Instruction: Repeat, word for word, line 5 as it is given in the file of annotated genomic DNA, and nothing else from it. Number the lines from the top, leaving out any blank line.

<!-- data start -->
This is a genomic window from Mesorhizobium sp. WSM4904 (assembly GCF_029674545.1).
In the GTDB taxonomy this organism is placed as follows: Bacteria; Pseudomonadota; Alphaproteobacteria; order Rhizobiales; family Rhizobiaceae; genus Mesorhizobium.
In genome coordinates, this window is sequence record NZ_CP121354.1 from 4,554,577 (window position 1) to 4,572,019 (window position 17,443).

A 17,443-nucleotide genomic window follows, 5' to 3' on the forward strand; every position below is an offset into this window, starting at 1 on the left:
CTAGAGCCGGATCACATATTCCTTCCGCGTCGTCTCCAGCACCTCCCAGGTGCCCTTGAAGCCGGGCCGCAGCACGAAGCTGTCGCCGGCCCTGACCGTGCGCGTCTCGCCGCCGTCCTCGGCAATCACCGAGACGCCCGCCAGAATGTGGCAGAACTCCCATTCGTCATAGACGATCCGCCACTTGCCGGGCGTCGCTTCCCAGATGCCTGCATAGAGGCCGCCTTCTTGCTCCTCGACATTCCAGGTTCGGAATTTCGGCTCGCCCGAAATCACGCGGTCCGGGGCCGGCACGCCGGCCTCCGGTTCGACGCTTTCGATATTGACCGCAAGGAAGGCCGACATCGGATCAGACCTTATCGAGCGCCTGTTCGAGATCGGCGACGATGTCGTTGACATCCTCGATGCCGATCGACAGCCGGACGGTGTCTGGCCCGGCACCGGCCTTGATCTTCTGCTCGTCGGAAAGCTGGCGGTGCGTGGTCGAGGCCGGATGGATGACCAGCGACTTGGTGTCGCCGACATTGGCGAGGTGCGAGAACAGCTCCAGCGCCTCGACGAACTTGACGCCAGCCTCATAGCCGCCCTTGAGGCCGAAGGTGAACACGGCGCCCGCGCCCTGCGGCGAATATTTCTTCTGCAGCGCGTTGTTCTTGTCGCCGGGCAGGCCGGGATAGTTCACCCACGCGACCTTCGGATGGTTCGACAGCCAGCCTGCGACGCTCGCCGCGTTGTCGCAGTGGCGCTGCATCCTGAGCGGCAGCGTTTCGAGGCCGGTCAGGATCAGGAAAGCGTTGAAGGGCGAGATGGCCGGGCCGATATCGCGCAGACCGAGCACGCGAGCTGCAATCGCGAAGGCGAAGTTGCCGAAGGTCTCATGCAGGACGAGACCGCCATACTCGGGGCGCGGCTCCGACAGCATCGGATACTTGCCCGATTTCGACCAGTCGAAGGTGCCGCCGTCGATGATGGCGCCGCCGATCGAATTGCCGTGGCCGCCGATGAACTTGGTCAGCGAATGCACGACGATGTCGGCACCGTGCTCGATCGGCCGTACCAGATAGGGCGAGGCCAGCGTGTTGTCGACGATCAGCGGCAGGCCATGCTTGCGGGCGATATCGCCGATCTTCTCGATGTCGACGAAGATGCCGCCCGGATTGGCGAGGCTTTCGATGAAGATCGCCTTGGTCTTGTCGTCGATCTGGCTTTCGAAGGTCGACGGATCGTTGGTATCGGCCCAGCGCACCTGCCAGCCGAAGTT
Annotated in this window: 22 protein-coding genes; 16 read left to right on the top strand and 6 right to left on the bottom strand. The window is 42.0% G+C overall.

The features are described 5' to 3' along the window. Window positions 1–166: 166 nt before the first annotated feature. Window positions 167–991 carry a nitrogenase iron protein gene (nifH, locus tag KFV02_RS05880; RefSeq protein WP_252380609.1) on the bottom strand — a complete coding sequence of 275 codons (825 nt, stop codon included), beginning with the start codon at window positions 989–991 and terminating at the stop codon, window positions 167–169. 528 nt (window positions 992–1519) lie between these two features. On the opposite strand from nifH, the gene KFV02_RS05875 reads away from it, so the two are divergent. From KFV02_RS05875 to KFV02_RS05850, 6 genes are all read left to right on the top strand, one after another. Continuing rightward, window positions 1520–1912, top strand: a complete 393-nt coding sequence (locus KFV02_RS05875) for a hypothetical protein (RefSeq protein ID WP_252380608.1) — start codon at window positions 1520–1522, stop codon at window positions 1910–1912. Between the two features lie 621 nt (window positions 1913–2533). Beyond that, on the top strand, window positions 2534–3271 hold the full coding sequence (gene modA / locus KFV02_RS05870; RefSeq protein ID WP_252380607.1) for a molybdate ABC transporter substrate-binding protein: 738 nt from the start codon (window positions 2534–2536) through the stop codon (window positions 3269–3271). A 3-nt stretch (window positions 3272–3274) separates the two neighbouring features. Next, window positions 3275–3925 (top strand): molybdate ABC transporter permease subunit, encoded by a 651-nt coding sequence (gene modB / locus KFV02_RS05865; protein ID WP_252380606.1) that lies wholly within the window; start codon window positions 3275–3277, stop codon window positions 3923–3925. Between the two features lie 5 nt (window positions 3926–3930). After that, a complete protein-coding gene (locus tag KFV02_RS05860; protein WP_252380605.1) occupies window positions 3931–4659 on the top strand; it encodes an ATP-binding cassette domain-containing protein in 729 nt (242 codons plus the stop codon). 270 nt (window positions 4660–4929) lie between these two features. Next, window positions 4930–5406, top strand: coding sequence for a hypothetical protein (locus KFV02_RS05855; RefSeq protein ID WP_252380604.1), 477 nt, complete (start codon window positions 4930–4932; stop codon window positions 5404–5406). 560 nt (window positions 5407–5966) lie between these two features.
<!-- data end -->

CTAGAGCCGGATCACATATTCCTTCCGCGTCGTCTCCAGCACCTCCCAGGTGCCCTTGAAGCCGGGCCGCAGCACGAAGCTGTCGCCGGCCCTGACCGTGCGCGTCTCGCCGCCGTCCTCGGCAATCACCGAGACGCCCGCCAGAATGTGGCAGAACTCCCATTCGTCATAGACGATCCGCCACTTGCCGGGCGTCGCTTCCCAGATGCCTGCATAGAGGCCGCCTTCTTGCTCCTCGACATTCCAGGTTCGGAATTTCGGCTCGCCCGAAATCACGCGGTCCGGGGCCGGCACGCCGGCCTCCGGTTCGACGCTTTCGATATTGACCGCAAGGAAGGCCGACATCGGATCAGACCTTATCGAGCGCCTGTTCGAGATCGGCGACGATGTCGTTGACATCCTCGATGCCGATCGACAGCCGGACGGTGTCTGGCCCGGCACCGGCCTTGATCTTCTGCTCGTCGGAAAGCTGGCGGTGCGTGGTCGAGGCCGGATGGATGACCAGCGACTTGGTGTCGCCGACATTGGCGAGGTGCGAGAACAGCTCCAGCGCCTCGACGAACTTGACGCCAGCCTCATAGCCGCCCTTGAGGCCGAAGGTGAACACGGCGCCCGCGCCCTGCGGCGAATATTTCTTCTGCAGCGCGTTGTTCTTGTCGCCGGGCAGGCCGGGATAGTTCACCCACGCGACCTTCGGATGGTTCGACAGCCAGCCTGCGACGCTCGCCGCGTTGTCGCAGTGGCGCTGCATCCTGAGCGGCAGCGTTTCGAGGCCGGTCAGGATCAGGAAAGCGTTGAAGGGCGAGATGGCCGGGCCGATATCGCGCAGACCGAGCACGCGAGCTGCAATCGCGAAGGCGAAGTTGCCGAAGGTCTCATGCAGGACGAGACCGCCATACTCGGGGCGCGGCTCCGACAGCATCGGATACTTGCCCGATTTCGACCAGTCGAAGGTGCCGCCGTCGATGATGGCGCCGCCGATCGAATTGCCGTGGCCGCCGATGAACTTGGTCAGCGAATGCACGACGATGTCGGCACCGTGCTCGATCGGCCGTACCAGATAGGGCGAGGCCAGCGTGTTGTCGACGATCAGCGGCAGGCCATGCTTGCGGGCGATATCGCCGATCTTCTCGATGTCGACGAAGATGCCGCCCGGATTGGCGAGGCTTTCGATGAAGATCGCCTTGGTCTTGTCGTCGATCTGGCTTTCGAAGGTCGACGGATCGTTGGTATCGGCCCAGCGCACCTGCCAGCCGAAGTT